By Susan Sprout
I am a curious sort…purposefully looking at things and thinking about them…pondering. Sometimes I sit at my desk to write, look out the window toward the maple tree, and ponder. When will the seeds be ready to take flight?
When it rains, watching the soil absorb the wet under my muddy boots. Can this wetland remain here and be vibrant next year?
Bird feeders down and cloroxed to stave off an unknown bird epizootic. Will our feathered friends be able to return?
Morning fog both cloaks things from our view and surprisingly, reveals others at the same time. Like spider webs in the grass or looking up, the air webs hanging between the parallel phone and electric lines, hundreds of them, spun to snare flying insects, and brought into visual discrimination by clinging moisture. Will they last or be pulled down by the wet, to be respun tomorrow?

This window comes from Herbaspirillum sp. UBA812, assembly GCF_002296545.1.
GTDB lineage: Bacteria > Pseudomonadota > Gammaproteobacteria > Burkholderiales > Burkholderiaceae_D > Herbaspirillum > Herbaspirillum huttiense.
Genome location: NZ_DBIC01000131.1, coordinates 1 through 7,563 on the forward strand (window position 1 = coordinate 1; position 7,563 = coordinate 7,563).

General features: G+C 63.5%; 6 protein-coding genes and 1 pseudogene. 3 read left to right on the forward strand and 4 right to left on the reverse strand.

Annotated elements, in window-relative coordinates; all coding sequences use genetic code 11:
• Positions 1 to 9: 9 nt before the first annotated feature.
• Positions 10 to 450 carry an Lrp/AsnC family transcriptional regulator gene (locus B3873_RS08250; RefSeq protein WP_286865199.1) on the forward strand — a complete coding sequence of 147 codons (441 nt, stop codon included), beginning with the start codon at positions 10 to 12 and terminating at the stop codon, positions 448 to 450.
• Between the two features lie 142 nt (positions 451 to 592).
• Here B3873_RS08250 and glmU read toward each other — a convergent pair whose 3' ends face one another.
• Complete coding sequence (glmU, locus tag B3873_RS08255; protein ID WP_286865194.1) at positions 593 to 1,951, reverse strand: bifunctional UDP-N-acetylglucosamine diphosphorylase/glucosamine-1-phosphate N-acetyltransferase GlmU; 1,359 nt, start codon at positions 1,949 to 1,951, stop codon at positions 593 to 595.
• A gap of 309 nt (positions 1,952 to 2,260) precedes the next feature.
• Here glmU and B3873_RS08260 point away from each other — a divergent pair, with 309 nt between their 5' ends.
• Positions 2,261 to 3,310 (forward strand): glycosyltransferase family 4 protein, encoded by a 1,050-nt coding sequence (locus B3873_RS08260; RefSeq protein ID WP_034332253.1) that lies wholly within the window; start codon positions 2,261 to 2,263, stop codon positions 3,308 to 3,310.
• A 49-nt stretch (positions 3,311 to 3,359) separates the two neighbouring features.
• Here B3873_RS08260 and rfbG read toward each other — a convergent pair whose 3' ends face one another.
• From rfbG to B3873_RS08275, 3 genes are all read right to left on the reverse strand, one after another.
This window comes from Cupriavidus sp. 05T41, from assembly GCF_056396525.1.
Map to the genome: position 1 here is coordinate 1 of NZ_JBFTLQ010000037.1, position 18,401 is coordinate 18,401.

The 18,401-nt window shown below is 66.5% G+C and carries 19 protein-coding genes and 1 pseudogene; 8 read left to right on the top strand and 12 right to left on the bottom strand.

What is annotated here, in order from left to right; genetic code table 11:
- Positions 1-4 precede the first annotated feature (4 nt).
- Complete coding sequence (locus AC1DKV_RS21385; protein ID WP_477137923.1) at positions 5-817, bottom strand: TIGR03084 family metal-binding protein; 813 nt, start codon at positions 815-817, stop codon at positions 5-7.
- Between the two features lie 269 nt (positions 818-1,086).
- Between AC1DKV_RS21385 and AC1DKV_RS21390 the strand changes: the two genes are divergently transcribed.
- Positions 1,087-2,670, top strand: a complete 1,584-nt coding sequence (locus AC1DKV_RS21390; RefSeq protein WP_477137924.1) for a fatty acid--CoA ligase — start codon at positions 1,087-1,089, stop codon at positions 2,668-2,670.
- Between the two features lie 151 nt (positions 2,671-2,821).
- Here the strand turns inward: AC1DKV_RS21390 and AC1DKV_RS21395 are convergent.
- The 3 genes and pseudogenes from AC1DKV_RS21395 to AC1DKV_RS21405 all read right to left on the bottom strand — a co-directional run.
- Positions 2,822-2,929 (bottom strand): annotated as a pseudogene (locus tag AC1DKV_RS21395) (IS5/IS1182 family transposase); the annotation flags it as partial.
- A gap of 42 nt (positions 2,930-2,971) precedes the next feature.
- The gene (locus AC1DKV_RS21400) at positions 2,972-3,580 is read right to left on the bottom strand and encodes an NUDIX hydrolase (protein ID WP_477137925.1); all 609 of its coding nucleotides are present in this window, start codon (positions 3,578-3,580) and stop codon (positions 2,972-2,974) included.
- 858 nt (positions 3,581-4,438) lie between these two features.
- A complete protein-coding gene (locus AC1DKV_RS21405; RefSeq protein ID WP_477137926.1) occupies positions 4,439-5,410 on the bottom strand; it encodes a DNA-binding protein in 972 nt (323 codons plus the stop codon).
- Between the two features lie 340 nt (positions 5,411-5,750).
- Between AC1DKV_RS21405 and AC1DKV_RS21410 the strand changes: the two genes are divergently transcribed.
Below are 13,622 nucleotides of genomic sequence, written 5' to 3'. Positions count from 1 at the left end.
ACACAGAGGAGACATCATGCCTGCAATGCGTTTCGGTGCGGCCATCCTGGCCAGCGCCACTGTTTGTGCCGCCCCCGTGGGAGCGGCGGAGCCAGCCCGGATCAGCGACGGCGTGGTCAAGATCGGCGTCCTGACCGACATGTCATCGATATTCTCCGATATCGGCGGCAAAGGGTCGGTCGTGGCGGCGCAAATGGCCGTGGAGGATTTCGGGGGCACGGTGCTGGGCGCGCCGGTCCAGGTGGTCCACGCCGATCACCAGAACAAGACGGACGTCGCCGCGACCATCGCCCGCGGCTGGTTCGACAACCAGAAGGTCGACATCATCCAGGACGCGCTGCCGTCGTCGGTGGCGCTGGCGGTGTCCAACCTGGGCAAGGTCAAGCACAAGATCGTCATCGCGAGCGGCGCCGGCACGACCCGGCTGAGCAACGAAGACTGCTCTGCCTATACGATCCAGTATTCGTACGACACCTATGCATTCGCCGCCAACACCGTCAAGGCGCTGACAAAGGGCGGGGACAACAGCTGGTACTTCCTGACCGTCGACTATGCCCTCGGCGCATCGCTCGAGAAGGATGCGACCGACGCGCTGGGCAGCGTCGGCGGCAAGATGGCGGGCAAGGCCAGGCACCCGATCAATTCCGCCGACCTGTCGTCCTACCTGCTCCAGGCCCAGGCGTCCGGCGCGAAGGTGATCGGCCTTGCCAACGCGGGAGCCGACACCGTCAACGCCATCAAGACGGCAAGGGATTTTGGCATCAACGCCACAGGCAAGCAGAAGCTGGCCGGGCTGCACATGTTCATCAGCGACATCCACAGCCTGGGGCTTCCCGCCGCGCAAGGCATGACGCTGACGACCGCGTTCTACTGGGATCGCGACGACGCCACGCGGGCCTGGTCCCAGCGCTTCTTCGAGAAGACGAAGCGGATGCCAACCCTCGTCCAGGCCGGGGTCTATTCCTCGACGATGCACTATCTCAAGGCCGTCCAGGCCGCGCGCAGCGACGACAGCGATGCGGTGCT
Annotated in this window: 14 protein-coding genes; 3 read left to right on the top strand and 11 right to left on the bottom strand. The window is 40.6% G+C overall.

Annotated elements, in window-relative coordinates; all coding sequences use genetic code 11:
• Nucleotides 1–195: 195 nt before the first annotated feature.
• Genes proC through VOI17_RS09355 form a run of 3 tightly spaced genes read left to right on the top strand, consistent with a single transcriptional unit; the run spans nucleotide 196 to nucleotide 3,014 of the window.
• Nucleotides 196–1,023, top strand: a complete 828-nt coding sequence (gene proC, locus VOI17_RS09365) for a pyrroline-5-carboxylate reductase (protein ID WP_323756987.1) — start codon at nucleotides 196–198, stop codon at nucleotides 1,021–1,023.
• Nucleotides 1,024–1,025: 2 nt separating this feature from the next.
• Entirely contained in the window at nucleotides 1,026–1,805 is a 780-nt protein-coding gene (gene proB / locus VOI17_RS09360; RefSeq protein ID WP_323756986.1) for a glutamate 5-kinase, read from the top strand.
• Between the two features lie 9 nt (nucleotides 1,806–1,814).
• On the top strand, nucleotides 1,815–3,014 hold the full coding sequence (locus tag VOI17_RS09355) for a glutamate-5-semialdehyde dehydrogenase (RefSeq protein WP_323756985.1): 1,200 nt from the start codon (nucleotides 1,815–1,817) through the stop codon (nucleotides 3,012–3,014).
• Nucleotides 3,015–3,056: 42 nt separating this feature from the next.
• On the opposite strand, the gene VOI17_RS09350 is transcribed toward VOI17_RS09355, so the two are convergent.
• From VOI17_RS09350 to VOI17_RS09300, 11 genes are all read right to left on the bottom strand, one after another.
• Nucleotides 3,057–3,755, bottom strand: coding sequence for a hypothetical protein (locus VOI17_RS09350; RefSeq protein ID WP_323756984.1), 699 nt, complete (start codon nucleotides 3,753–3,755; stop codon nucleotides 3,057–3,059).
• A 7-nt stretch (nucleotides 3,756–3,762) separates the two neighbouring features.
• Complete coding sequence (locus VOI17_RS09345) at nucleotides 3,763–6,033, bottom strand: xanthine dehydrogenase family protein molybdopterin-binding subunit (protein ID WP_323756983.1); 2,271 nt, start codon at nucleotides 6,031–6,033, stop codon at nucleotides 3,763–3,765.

Ephemeral: here today and gone tomorrow.
Folks talk about “rewilding”- the intentional practice of restoring native plants in various rural, suburban and urban settings to reverse habitat loss, support ecosystems, and bring nature back into our daily lives.
That’s great! But in the process, let us hope that we can actually rewild our brains: to really see when we look, to be curious when we think deep thoughts, to be thankful when we enjoy, to take care of each other and those life forms sharing the planet as they take care of us. We all are, in reality, ephemeral!